So, the funny thing about choosing chervil from the Flavor Bible is that I couldn’t find chervil anywhere, fresh or dried. Apparently chervil is quite fragile and hard to stock. Regardless, I forged ahead with my idea.
Chervil, page 113, is a key ingredient of fines herbes, along with chives, parsley and tarragon. Other flavor matches are leeks, lemon juice and peas, and I served my dinner along with one more match, potatoes. My original intent was to stuff the herbs inside the tofu, but my tofu slices were pretty thin, so I put the herbs on the outside instead.
Fines Herbes & Dijon Crusted Tofu with Braised Leeks & Pea Puree
The balance of flavors in this dish is great; the leeks are soft and sweet, the tofu is chewy and herbaceous, and the pea puree is salty, tangy and smooth. Even with multiple strong flavors going on, the delicate fresh herbs shine through. I had truffled mashed potatoes on the side, but crispy roasted potatoes would be a nice texture contrast too.
14 oz extra firm tofu, patted dry and cut into four slices lengthwise
2 Tbs dijon mustard
2 tsp vegetable broth or water
2 Tbs each fresh chervil, tarragon, parsley and chives, chopped
1/8 tsp salt
pinch black pepper
1/2 cup panko breadcrumbs
6 medium leeks
1 Tbs Earth Balance
1 cup white wine
2 tsp agave nectar
1/2 tsp lemon zest
1/2 tsp salt
1 cup frozen peas, thawed
clove garlic, chopped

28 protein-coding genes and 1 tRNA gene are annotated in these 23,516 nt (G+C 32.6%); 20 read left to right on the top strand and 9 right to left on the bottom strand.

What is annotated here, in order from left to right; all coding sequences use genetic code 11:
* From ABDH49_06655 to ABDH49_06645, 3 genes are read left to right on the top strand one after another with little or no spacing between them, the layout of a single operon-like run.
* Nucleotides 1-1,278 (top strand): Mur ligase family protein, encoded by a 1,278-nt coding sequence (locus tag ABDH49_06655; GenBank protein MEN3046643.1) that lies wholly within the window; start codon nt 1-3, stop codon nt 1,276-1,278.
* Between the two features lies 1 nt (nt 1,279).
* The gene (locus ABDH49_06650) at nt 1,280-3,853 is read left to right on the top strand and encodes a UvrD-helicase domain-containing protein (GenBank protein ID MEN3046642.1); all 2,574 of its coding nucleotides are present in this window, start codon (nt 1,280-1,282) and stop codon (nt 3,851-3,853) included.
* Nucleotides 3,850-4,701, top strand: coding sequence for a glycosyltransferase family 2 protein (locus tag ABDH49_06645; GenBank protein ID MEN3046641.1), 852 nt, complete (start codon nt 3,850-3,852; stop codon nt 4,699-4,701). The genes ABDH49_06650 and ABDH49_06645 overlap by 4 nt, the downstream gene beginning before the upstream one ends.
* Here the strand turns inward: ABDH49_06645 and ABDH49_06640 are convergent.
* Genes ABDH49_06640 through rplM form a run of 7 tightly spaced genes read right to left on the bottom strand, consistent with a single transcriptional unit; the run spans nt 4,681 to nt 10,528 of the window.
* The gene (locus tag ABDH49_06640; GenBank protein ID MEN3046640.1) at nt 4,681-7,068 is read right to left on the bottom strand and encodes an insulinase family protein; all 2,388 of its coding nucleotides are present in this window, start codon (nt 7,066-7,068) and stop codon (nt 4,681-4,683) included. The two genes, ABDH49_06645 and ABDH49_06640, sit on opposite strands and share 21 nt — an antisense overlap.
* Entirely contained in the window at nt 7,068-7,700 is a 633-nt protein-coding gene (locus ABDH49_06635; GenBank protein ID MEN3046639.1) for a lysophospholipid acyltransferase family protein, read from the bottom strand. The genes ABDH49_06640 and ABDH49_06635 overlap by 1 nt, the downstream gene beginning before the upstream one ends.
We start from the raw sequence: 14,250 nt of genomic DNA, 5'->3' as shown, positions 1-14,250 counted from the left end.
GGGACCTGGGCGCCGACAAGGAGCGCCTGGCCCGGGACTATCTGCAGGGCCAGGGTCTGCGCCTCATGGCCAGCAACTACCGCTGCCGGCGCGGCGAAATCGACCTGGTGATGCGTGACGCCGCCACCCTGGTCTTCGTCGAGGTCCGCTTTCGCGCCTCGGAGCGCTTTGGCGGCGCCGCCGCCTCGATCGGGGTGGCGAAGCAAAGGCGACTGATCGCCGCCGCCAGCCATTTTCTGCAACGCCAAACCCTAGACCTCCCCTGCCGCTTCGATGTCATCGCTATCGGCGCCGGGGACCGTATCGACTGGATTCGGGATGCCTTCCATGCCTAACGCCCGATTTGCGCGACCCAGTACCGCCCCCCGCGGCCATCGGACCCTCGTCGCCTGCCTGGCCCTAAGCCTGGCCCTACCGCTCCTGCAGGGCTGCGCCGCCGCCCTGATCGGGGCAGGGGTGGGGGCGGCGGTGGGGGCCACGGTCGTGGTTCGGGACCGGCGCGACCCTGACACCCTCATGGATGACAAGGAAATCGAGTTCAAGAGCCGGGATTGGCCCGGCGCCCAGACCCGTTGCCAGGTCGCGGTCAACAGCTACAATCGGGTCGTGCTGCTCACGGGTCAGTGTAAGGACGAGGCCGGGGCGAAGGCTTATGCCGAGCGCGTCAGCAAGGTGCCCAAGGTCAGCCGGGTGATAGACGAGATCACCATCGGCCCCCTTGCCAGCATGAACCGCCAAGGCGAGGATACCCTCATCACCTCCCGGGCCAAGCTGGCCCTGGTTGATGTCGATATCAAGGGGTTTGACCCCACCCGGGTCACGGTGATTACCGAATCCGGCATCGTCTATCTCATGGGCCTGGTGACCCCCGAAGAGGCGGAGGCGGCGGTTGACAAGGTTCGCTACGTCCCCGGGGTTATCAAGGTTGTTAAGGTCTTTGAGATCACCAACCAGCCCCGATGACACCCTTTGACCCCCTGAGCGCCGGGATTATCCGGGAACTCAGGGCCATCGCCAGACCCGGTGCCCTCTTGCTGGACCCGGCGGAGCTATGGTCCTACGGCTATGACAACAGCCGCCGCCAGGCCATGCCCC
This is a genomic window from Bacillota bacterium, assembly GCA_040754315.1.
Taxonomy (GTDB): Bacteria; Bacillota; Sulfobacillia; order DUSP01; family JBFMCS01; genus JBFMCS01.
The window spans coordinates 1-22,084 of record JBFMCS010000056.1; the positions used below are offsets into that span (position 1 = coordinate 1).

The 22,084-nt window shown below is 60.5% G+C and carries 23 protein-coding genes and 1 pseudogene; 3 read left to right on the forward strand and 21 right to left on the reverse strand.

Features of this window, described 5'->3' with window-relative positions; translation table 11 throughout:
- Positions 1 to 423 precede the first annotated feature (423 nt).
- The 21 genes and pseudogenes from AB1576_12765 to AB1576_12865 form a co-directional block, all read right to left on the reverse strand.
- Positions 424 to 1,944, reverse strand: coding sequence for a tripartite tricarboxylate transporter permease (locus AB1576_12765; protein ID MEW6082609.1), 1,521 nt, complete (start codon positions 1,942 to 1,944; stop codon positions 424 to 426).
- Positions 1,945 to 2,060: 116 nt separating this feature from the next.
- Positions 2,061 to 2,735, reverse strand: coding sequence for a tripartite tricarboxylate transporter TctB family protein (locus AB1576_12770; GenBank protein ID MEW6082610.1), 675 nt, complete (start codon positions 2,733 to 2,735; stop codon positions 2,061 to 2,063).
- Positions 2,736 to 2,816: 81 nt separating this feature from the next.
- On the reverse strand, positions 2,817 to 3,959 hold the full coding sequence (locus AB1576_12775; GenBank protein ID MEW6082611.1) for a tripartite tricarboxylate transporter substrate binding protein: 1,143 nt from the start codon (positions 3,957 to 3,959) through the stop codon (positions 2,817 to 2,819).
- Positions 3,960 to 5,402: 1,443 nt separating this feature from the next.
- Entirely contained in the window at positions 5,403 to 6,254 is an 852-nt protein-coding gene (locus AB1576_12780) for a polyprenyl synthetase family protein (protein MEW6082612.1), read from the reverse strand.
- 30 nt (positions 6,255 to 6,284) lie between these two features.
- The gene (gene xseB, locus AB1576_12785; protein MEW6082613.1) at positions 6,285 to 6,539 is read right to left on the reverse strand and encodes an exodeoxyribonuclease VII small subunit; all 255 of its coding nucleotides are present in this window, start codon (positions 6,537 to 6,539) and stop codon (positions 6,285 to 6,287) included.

1 tsp white miso
2 tsp lemon juice
1 Tbs vegetable broth or water
1. Preheat the oven to 375 F and heat a wide pan over medium-high heat.
2. Trim most of the green parts off of the leeks and discard, leaving the white and light green parts. Trim the root ends, leaving enough so that the leeks hold together. Cut each leek in half lengthwise then rinse to remove any dirt, separating the layers. Set aside.
3. In a small bowl, combine the dijon mustard, vegetable broth, herbs, salt and pepper, and mix well.
4. Line a baking sheet with parchment paper and spray with oil. Spread some of the mustard mixture thinly on a slice of tofu, then sprinkle with 1 Tbs of panko and pat the breadcrumbs into the mustard. Place the tofu on the baking sheet breadcrumbs down, and repeat with the rest of the tofu. Aim to use about half of the mustard mixture on the bottoms of the tofu.
5. Spread the rest of the mustard mixture on the tops of the tofu and sprinkle 1 Tbs of panko on each piece. Pat the breadcrumbs into the mustard. Once all of the tofu pieces have been topped with breadcrumbs, spray with oil.
6. Bake the tofu for 30 minutes.
7. Meanwhile, melt the Earth Balance in the hot pan. Add the leeks cut side up and cook for a few minutes, until browned. Flip the leeks and continue to cook for a few minutes.
8. Add the wine to the pan (it will hiss), then drizzle the agave nectar over the leeks and sprinkle in the lemon zest and salt. Shake the pan to combine.
9. Cover the pan, turn the heat down to medium-low, and braise the leeks for 30 minutes, until a sharp knife is easily inserted near the roots. Most of the liquid should have evaporated.
10. While the tofu and leeks are cooking, prepare the pea puree. Place all puree ingredients (peas through vegetable broth) in a food processor and blend until smooth, stopping to scrape down the sides as needed.
11. If the tofu is not browned on top after baking 30 minutes, place it under the broiler, watching very carefully, for a minute or two, just until browned.
12. To serve, lay three leeks on each plate. Place a piece of tofu on top of the leeks, then a dollop of pea puree on the tofu.
Amount Per Serving
Calories From Fat (24%) 86.22
% Daily Value
Total Fat 9.67g 15%
Saturated Fat 1.86g 9%
Cholesterol 0.06mg <1%
Sodium 756.94mg 32%
Potassium 402.26mg 11%
Total Carbohydrates 42.68g 14%
Fiber 6.28g 25%
Protein 16.49g 33%